Writers can be solitary creatures. We frequently hole up in solo offices, and unless we’re living with a partner or roommates, some of us can go days without so much as making eye contact with another human being. There are some writers who are infinitely more social, who thrive on noise and chaos, but most of the novice and experienced writers I know find writing to be a somewhat lonely practice.
That’s why it’s important for us to get out every so often — not just away from the desk, but actually out of the office and even out of the house. Because unless your material focuses solely on secluded navel-gazing, one of the worst things you can do as a writer is to permanently hole up somewhere.
You can leave your desk and still keep writing…
In November 2009, I attended the <a href=”http://www.wemakethemedia.org/“>We Make the Media Conference in Portland, Oregon. In one of the break-out sessions — on community-sponsored journalism or hyper-local coverage, I really don’t remember — a few of us independent-types (read: freelance writers who aren’t on-staff anywhere, but who instead work on per-piece contract assignments) got to talking about how we were missing out on the benefits of an established newsroom. Since we were all solo writers working from isolated spaces scattered across the city, we didn’t have a physical, central work space for sharing leads, brainstorming ideas or simply motivating each other with our own projects and productivity.
We got together and formed the <a href=”http://oregonnewsincubator.org“>Oregon News Incubator</a> to support independent journalists through shared resources, training opportunities and shared workspace. We’re working toward securing a dedicated space where freelance journalists, writers and other content producers can come hang out and be productive, and in the meantime we’re hosting co-working gatherings in coffee shops around town.
Not everyone lives near ONI’s work parties or has access to an established co-working space, but that doesn’t mean that getting out of the house can’t still be constructive. Just heading out to your local coffee shop — with or without your laptop — can breathe fresh life into your writing project and into your person morale. Many libraries now offer free wi-fi access and sometimes even enclosed work spaces for people like us who want to get out around other human beings while still keeping our noses to the grindstone. … but don’t forget to close the computer and embrace adventure.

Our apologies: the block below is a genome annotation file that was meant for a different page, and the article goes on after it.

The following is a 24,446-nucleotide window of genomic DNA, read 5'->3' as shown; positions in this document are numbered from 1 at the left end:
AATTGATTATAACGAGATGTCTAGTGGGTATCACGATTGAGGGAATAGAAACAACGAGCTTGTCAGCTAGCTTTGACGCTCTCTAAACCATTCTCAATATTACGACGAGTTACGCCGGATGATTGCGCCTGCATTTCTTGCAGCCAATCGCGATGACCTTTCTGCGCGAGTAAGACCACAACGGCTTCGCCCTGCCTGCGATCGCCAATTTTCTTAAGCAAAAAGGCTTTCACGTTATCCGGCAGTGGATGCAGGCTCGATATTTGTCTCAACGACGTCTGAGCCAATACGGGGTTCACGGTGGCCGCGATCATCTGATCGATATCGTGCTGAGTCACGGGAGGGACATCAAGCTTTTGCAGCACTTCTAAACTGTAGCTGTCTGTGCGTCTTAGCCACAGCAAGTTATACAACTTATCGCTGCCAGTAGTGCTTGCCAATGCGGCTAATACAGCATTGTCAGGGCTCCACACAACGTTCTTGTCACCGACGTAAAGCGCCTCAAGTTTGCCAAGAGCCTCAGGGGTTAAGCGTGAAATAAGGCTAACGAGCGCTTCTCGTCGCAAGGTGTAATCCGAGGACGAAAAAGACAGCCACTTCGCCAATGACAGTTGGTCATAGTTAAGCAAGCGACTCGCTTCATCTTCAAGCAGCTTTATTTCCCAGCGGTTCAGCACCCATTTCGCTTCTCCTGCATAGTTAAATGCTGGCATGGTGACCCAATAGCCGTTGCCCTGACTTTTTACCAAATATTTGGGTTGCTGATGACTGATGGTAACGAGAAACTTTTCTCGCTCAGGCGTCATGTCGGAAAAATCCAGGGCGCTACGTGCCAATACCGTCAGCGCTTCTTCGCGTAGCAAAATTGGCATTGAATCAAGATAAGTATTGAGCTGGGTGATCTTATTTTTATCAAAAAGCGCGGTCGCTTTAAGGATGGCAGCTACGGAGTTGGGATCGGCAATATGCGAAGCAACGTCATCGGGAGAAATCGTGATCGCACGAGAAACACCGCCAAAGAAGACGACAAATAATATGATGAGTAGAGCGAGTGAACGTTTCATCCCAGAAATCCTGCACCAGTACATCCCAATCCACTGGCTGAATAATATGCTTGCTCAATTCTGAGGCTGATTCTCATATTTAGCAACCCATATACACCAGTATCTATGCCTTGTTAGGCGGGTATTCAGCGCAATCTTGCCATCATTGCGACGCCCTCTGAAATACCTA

To keep your work — and your life — from getting stale, you can take chances on new experiences and destinations. (Yes, this still requires you to actually leave your office.) It could be as simple as trying a new route to get to the library, or as extreme as going skydiving for the first time.
If an opportunity presents itself to you — an invitation to play paintball, a friend who needs a travel companion for a tour of Cambodia, a class on underwater basket-weaving that catches your eye — why not give it a shot? If your first, knee-jerk reaction is to reject it, take a moment to consider why. Is this opportunity really too time-consuming, out of your way, or otherwise inconvenient, or does it simply require you to step outside your comfort zone?
You want to be smart about this, of course — if you’ve got asthma, a trip up Mt. Everest probably isn’t the best move. But I’ve found that it’s when I take chances like this — whether it’s solo travel to a country where I don’t speak the language, or trying street hockey when I can barely skate — some wonderful things happen. I meet new people, get all sorts of new story ideas, and have a lot more fun than I’d have sitting at home in front of the computer.
Jennifer Willis is an author, essayist, and journalist in Portland, Oregon. In her non-fiction work, she specializes in topics related to sustainability, spirituality/religion, history, and health. Her articles have appeared in The Oregonian, The Christian Science Monitor, Salon.com, The Portland Tribune, The Writer, Ancestry Magazine, Aish.com, Skirt!, InterfaithFamily.com, Vegetarian Times, Spirituality & Health, and other print and online publications at home and across the globe.
In fiction, she focuses on urban fantasy and playful mayhem. Her new ebook, “Valhalla” is available at <a href=”http://www.amazon.com/dp/B004XW34X6“>Amazon</a>, <a href=”http://bit.ly/eAKEza“>Barnes & Noble and http://www.goodreads.com/book/show/11217521-valhalla“>Goodreads</a>.
Visit her online at <a href=”http://jennifer-willis.com“>jennifer-willis.com</a>.